Sunday provides a moment for reflection. I admit to having a more troubled state of mind this week than last. I thought Trump would win the election then, but could hope I was wrong. It turned out I was not. President Trump is on his way. Some, I am sure, view the prospect with equanimity. Many more, I suspect, will not.
Let me ignore the impact of this decision on the USA for the moment: they at least can blame themselves for it. Let me instead consider the consequences for the UK, because these are serious.
Some assumptions have to be made explicit. The first of these is that by itself the UK is a fairly insignificant power. Declining economically and militarily ill-equipped, as well as poorly judged, we cannot any longer pretend we are a world power. We might have been. We are not now.
Second, the US is moving to economic and military isolationism, which has in modern history been a move with few recorded successful consequences.
Third, this will leave a power vacuum on which we alone will have no influence. It is, however, a situation where Europe might provide the necessary counter-balance to both China economically and Russia militarily.
Fourth, without that counter-balance the world is a more dangerous place in almost every way we can think of. I wish it were otherwise, but I am not naive.
So, fifth, if peace is to be maintained (and I think that the highest duty) when the US is threatening to undermine NATO Europe has a new and essential role.
Those are the assumptions. What then are the conclusions? There is only one, and it is that, like it or not, the UK's only partner of consequence in the real world is Europe. Face reality: the US has now turned its back on us. May came ninth on Trump's call list. The special relationship is dead. We are now stuck with geography alone, and that means we only have Europe.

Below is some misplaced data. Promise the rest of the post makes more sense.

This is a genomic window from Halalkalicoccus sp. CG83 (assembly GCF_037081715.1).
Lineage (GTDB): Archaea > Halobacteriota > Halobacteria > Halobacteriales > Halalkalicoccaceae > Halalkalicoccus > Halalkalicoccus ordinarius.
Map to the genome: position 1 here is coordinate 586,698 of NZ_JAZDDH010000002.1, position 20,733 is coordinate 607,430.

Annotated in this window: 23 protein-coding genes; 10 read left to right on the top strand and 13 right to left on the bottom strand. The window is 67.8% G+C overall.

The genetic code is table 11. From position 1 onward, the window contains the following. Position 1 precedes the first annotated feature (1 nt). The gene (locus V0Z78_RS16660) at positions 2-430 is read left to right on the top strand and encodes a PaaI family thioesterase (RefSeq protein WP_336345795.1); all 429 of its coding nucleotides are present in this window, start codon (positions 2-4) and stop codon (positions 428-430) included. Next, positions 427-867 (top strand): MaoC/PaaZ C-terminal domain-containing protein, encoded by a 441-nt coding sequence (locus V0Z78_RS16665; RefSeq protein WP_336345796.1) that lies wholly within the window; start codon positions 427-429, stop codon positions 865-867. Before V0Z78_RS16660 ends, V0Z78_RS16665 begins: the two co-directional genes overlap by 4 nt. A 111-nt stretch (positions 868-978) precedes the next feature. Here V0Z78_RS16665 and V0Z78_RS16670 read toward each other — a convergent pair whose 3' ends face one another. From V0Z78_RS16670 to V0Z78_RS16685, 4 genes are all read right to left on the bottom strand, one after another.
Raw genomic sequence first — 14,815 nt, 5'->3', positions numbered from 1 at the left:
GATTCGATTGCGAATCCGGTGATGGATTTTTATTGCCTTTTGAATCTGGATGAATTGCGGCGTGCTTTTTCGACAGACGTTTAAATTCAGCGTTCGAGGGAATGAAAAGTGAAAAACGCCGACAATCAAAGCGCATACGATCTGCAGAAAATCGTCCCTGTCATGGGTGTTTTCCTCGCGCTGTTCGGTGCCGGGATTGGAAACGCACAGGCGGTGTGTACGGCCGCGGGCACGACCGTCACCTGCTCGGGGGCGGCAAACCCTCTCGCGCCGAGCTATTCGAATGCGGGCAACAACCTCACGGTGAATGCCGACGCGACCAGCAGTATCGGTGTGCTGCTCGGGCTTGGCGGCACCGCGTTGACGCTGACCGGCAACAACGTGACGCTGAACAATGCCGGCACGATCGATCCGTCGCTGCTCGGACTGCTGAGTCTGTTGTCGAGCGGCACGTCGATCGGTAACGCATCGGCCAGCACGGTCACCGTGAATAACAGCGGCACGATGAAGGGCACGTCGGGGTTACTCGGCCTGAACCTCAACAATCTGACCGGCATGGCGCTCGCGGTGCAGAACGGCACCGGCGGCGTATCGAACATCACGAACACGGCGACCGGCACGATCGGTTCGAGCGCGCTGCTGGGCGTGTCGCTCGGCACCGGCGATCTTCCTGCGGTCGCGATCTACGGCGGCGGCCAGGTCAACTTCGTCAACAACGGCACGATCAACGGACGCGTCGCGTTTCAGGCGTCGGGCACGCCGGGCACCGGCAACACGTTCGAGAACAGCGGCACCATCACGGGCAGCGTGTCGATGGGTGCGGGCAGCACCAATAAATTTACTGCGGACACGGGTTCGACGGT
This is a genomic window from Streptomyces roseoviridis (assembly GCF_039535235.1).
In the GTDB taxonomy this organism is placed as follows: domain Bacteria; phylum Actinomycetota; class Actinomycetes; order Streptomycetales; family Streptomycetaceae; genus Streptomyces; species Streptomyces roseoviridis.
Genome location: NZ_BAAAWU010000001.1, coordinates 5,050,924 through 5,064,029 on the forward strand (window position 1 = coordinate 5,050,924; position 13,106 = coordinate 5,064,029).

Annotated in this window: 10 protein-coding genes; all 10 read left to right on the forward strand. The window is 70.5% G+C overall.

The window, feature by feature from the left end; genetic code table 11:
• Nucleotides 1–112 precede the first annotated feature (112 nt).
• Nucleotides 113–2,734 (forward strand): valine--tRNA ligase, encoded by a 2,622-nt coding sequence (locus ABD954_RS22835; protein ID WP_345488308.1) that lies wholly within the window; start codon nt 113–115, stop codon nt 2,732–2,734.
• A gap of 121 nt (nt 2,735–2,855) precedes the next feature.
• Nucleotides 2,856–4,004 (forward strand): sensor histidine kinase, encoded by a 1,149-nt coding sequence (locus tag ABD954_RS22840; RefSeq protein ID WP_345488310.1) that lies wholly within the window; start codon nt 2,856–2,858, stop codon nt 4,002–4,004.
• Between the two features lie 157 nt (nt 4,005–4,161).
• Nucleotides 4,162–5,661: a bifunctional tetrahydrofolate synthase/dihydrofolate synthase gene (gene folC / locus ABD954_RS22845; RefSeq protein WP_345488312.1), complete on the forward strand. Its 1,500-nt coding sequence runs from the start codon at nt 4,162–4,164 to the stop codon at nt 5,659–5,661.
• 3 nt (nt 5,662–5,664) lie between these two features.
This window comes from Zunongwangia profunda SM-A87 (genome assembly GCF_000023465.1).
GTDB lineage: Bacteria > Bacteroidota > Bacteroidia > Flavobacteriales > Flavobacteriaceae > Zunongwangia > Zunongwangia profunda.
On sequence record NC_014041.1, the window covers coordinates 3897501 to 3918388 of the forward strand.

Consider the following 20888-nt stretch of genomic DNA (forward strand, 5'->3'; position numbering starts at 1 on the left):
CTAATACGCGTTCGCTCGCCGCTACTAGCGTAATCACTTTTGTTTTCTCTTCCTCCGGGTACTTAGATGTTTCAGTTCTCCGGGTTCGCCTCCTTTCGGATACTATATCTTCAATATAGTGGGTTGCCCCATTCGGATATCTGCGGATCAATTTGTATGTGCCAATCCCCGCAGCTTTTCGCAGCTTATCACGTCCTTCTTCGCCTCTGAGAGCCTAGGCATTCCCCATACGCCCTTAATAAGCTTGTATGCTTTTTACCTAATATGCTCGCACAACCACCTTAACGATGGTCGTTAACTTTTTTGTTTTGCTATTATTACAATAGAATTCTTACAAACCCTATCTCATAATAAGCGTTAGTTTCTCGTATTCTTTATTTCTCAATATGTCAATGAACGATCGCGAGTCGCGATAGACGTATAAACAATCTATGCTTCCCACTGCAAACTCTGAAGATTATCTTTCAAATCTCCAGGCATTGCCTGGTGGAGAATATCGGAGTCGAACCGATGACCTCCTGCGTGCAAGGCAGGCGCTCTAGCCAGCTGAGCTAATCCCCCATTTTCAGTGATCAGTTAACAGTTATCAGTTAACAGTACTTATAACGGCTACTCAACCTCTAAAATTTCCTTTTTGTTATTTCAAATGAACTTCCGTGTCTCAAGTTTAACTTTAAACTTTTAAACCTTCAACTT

And we have turned our back on Europe. So we are now alone, which is a pretty uncomfortable place to be.
This then demands a serious reconsideration of policy in the light of changed circumstances. When the facts change (and Trump has undoubtedly changed the facts) then opinion has to change too. In this case that means that because there is no prospect of us changing Trump's mind we have to re-examine the decision we have made to leave Europe. Nothing else makes sense.
A wise prime minister would now present these facts to the country. Instead we have a foreign minister who has today declined to join EU foreign ministers in considering the issue of how to manage the challenges that Trump's election poses. And as acts of folly go, that's pretty big. Ignore the economics: this is about security. And we have a government that will even put that on the line for the sake of dogma now.